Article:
Arizona and Texas announced Friday that they were preparing to deploy National Guard members to the U.S.-Mexico border in response to President Donald Trump’s call for more border security.
Arizona Governor Doug Ducey said about 150 guard members would deploy next week. And the Texas Military Department, the umbrella agency over the Texas’ National Guard branches, said on its Twitter account that it would hold a Friday night news conference on its preparations, though further details were not immediately available.
Trump told reporters Thursday that he wants to send 2,000 to 4,000 National Guard members to the border to help fight illegal immigration and drug trafficking.
That would be lower than the roughly 6,000 National Guard members that former President George W. Bush sent in 2006 during another border security operation, though more than the 1,200 guard members President Barack Obama sent in 2010.
Department of Homeland Security officials have said guard members could support Border Patrol agents and other law enforcement agencies. Department of Human Services Secretary Kirstjen Nielsen said this week that guard members could “help look at the technology, the surveillance,” and that the department might ask for fleet mechanics.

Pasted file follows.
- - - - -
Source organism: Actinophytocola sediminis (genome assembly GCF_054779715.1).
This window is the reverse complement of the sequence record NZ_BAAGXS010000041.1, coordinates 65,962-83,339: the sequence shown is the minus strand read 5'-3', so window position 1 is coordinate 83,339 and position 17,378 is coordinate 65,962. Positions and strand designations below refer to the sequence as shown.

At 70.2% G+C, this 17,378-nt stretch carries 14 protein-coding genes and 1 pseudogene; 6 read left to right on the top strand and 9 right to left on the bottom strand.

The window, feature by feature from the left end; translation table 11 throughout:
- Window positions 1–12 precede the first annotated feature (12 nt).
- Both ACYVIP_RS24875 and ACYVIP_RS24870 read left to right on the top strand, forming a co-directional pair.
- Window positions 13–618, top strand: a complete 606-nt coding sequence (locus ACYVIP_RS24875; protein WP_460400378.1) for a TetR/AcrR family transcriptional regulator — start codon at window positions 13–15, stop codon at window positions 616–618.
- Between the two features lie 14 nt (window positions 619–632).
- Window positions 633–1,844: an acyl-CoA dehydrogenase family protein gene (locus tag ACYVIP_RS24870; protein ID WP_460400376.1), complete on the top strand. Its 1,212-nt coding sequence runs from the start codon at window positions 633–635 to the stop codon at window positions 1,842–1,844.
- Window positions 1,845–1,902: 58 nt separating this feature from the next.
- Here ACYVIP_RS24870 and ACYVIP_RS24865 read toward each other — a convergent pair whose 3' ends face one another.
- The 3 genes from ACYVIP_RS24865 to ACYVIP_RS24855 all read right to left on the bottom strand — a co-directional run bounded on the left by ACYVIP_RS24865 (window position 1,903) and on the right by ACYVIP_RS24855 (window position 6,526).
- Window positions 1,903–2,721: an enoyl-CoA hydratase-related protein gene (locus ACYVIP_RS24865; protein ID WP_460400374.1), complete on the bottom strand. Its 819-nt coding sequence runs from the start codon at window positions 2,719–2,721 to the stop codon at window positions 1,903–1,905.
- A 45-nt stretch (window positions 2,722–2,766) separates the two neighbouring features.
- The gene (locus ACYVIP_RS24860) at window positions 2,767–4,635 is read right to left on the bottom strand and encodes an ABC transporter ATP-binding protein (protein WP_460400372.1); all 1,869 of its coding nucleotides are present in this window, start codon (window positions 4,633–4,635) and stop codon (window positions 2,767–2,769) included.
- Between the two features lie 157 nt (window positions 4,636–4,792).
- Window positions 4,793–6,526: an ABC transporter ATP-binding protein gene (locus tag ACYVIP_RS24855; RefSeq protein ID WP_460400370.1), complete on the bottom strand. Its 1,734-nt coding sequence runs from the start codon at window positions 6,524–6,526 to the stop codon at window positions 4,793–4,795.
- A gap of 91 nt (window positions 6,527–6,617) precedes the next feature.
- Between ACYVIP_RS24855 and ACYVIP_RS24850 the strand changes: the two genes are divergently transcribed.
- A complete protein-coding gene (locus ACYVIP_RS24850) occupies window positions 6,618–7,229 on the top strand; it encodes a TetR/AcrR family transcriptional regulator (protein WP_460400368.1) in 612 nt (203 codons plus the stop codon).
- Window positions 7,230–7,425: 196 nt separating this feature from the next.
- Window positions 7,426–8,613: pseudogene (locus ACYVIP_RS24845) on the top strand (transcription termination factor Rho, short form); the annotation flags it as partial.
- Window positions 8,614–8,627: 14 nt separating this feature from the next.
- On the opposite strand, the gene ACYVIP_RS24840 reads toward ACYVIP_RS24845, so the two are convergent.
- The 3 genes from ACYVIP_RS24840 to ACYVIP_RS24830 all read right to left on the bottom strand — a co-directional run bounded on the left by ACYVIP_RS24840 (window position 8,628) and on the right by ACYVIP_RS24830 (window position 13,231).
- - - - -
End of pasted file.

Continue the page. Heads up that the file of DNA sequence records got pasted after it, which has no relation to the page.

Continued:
From 2006 to 2008, the guard fixed vehicles, maintained roads, repaired fences and performed ground surveillance. Its second mission in 2010 and 2011 involved more aerial surveillance and intelligence work.
Former Texas Governor Rick Perry, now Trump’s energy secretary, also sent about 1,000 guard members to the border in 2014 in response to a surge in the number of unaccompanied immigrant children crossing the Rio Grande, the river that separates the U.S. and Mexico in the state.
About 100 guardsmen remain deployed as part of that existing state mission.
This story was written by the Associated Press.